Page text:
Pardon the rant today, but if I see another melodramatic blog post about how you’re quitting Klout and canceling your account, I think I might vomit. Doing so not only confirms your ego was so huge that you thought your Klout score mattered in the first place, but trumps that because you’re admitting you’re quitting Klout because, after your score went down, you decided it didn’t matter as much. Poor baby!
Here’s the rub: Klout started with one data point – Twitter followers and reach. As it added more data points, some people’s scores went down and other’s went up. As more and more data points were added to the algorithm, almost everyone’s score went down (at least at some point) because we don’t all have awesome influence across every network (mine sucks on Friendster).
Even if their engineers did tinker with the algorithm, Klout was never meant to be the know-all, end-all to influence, no matter what Joe Fernandez (or Klout’s PR firm) tells you. (Though he probably wouldn’t claim that, anyway.) It was a consumer facing bell and whistle to get public buzz about the company that does its actual business behind the scenes working with brands to incorporate social data into their customer databases so they can make more informed decisions about customers including their social influence as a piece of relevant data. They’re focused on revenue and business. You’re focused on a big white number on a red square.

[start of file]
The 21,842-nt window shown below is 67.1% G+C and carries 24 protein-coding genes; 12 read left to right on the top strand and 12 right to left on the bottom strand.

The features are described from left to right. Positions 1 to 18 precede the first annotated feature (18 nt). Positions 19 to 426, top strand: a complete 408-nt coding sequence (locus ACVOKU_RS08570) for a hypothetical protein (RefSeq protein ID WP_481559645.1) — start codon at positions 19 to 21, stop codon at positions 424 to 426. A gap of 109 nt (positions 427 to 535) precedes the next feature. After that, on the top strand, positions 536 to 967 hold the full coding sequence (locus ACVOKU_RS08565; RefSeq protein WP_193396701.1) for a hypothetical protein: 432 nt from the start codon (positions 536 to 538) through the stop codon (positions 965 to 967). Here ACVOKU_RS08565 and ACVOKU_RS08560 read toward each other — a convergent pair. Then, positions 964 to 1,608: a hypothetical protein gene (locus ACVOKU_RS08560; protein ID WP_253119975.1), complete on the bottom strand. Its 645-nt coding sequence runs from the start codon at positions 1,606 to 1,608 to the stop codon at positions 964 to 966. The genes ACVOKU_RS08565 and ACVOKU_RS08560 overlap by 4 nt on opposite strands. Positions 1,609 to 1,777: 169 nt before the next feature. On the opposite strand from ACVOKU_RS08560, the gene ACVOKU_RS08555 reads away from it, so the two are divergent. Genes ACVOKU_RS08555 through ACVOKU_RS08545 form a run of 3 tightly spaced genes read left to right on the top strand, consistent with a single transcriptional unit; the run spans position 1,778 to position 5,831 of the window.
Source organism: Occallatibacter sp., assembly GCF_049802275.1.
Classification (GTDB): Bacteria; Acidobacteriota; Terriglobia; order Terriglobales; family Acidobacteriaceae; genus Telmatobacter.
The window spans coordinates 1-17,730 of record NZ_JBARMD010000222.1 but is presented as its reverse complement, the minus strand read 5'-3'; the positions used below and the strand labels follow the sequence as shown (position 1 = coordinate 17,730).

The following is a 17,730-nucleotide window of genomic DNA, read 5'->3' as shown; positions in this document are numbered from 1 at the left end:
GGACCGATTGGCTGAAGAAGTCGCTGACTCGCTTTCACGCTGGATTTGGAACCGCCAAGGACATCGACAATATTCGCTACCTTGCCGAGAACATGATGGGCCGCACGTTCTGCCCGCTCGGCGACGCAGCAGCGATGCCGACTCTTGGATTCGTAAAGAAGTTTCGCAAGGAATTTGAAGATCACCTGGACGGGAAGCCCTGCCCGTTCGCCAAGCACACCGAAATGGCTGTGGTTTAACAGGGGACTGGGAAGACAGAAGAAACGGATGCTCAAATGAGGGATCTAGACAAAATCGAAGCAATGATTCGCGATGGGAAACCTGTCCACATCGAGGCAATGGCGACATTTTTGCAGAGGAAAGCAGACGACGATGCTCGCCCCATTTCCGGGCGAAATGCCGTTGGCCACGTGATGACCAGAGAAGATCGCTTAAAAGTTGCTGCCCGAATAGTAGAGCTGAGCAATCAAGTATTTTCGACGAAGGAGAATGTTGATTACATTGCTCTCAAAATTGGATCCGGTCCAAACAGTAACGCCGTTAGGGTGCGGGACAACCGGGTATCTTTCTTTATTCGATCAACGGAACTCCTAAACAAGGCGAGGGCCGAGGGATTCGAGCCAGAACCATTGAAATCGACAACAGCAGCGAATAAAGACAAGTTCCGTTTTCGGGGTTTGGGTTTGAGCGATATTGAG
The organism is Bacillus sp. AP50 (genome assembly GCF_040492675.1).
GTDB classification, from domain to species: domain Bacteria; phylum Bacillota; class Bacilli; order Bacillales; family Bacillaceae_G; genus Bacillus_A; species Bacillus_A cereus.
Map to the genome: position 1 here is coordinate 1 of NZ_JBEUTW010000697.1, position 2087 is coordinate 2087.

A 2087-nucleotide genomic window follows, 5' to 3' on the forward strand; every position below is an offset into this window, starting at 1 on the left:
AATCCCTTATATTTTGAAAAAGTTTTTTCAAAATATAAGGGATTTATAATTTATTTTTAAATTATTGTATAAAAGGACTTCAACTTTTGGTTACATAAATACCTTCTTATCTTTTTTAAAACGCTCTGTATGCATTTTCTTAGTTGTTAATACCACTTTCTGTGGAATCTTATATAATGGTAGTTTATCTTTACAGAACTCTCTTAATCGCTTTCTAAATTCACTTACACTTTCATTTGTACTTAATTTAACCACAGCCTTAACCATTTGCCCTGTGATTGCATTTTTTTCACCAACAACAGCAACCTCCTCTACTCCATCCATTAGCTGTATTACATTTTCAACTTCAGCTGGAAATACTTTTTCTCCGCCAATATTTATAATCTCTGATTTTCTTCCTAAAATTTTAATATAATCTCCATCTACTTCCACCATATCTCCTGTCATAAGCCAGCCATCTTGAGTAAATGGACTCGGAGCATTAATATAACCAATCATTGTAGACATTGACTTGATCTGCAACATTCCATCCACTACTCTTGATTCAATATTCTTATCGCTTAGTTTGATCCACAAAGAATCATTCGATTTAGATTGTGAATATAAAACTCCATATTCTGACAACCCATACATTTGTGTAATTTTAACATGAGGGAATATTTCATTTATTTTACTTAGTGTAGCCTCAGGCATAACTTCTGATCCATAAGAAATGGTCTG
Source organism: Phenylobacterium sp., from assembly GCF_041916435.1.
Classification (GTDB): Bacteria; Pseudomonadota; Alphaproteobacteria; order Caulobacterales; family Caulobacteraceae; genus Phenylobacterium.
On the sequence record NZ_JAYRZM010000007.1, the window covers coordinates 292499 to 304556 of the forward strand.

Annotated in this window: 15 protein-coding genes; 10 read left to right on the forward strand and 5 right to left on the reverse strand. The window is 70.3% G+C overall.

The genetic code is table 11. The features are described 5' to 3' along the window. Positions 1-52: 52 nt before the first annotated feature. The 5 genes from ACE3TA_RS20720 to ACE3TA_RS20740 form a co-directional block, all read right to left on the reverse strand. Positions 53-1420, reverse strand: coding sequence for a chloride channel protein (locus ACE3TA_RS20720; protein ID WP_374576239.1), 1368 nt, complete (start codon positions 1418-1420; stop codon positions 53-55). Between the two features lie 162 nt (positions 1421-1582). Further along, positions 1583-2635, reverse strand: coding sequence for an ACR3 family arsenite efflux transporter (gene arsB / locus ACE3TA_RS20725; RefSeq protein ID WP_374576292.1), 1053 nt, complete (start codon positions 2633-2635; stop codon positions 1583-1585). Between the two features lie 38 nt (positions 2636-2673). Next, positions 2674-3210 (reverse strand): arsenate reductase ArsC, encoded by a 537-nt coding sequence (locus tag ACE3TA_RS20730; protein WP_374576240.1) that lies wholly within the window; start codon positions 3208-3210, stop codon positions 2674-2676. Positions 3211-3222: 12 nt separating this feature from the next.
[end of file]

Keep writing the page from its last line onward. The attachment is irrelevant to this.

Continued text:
In short, your Klout score has never been more than an ego trip for you. If you counted on it, invested time in it, tried to understand it (or game it), that’s not a bad thing, but please recognize that it was all about your ego and your precious standing in your little world of believing you’re more important than you probably are.
Klout is one data point in measuring influence. There are hundreds of others that actually incorporate more important data, not just the amount of social networking followers. It’s probably the most overrated piece of social data in the history of social data. That doesn’t mean it’s not useful, only that it’s not as important as anyone makes it out to be.
And canceling your Klout account means nothing other than you were upset your score went down. The algorithm changes attacked your sense of self-worth and you can’t face another day being a 37 rather than a 42.
Guess what? 99.9 percent of the people you really care about in the world don’t measure you with a number. Neither do most people who have half a brain. So why be a 0.1 per center? Ignore the score.
But removing your account means that other people who are sensibly using Klout for influencer prioritization and qualification will be left with less data, making their work potentially less effective.
But you wouldn’t understand that, would you? It’s not about them … Klout is all about you.